How do you choose

 

One of our favorite human euphemisms is, “I didn’t have a choice.” We use it to excuse our behavior, to justify our actions, and otherwise explain ourselves. The problem is this is never true. One hundred percent of the time we have a choice. One hundred percent.

 

The Limiting Factor

 

We live in a world of cause and effect, action and reaction. When we face a circumstance, we must make a choice. And each choice comes with a set of consequences.

When we speak of “not having a choice”, what we are really talking about is the powerful threat of a particular consequence. Sometimes a result looms so large it feels as though it is the only option. It seems powerful, inevitable. The circumstances seem to be conspiring, funneling us toward a particular consequence.

But just because a consequence looms large, does not mean it is inevitable, or that it negates our ability to choose.

Let’s look at a small example: you have not studied well and you are a few hours from your final exam. If you don’t cheat on this test, you will fail the course. If you fail the course, your parents will be upset and you might lose your scholarship. Those consequences loom so large that cheating seems like the only real choice. Just this one time. Just to get through. 

We are, then, afraid of certain consequences. And, in this example, we are also trying to avoid the reality of consequences from our previous decisions (not to study).

In one of the best books on perspective ever written, Viktor Frankl talks about the consequences within a Nazi-run concentration camp. What are the prisoners to do? They have no choice, it seems. But Frankl disagrees.

 

Owning Our Choices

 

The conclusion Frankl comes to is that the Nazis cannot control his choices. They can dish out certain consequences for his choices, but the decision is still his to make. It is a pretty incredible thought, in this evil place where the most dire of unjust consequences are doled out.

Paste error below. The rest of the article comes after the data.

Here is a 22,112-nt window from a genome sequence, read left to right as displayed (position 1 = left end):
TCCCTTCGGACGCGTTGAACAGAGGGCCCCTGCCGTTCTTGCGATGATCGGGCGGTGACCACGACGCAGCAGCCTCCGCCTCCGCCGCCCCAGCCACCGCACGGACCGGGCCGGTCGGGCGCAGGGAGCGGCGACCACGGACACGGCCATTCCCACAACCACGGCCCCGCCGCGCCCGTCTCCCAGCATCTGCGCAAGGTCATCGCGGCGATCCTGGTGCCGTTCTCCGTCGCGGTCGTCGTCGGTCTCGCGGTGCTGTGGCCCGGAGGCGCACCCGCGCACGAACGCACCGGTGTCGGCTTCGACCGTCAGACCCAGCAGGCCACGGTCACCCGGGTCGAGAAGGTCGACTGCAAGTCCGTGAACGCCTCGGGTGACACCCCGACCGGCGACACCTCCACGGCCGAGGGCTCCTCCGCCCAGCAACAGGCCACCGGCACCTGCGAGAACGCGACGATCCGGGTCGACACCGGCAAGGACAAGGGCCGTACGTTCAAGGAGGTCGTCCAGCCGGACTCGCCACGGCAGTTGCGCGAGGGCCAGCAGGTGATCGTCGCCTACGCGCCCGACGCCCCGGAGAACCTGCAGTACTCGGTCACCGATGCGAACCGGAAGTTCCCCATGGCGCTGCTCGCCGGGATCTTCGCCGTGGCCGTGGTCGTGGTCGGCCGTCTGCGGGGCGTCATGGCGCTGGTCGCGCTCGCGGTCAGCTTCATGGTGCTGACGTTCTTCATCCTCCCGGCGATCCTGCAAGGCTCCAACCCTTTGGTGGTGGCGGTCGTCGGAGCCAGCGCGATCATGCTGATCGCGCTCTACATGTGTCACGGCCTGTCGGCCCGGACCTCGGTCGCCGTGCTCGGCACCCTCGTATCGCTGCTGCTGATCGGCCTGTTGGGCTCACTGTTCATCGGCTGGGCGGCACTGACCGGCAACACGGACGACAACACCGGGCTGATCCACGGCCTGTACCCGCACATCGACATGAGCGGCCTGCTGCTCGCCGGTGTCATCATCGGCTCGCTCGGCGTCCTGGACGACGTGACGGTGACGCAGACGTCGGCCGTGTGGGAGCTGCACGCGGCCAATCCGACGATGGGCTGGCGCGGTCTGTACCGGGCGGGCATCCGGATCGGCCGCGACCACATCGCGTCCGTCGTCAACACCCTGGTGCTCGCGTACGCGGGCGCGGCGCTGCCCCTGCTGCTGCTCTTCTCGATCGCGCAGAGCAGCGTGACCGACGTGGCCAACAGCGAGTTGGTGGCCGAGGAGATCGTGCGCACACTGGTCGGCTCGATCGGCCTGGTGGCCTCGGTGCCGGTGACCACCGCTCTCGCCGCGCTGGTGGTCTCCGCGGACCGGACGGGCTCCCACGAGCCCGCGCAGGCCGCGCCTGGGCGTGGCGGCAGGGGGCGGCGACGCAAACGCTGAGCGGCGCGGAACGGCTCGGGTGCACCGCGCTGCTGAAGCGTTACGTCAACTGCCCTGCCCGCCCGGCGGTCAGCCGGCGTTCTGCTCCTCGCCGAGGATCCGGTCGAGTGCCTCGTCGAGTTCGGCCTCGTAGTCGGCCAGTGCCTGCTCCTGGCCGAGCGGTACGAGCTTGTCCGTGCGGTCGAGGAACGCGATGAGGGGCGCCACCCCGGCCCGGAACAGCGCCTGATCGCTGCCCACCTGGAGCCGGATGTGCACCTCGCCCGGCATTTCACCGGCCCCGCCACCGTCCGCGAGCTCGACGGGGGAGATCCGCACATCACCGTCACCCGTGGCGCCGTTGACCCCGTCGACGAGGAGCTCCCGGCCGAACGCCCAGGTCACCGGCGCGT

Thankfully, most of us will never experience anything as terrible as a concentration camp. But if Viktor Frankl can find the courage to take ownership of his choices in that setting, surely we can find the strength to do the same in our own.

We often think that owning our choices means controlling the consequences. If we can’t take care of the one, we feel like the other is beyond us as well.

Then, we become slaves to our circumstances. We are driven by a fear of consequences rather than by vision or courage. Instead of being driven by our deepest values, we are guided by what the circumstances seem to dictate. This leads, most often, to a superficial life full of, at best, short term gains.

To make the most of our lives, we have to let go of the idea that we can control circumstances. And we have to grow beyond the idea that if we cannot control the result, we have no sense of ownership of the choice.

Your choices are yours. They may lead to awkward conversations of painful results. People may ridicule you. Life might be harder. But you are responsible for the things you are responsible for. No less and no more.

External factors will often try to manipulate us into certain choices. They do this best by presenting a specific consequence as the only viable option. It isn’t. 

Choices matter because they reveal our character. They are important not for the practical results they lead to, but because of the courage they reveal. Our choices are ours. They reveal what matters to us. No matter the consequences, what we decide belongs to each of us alone.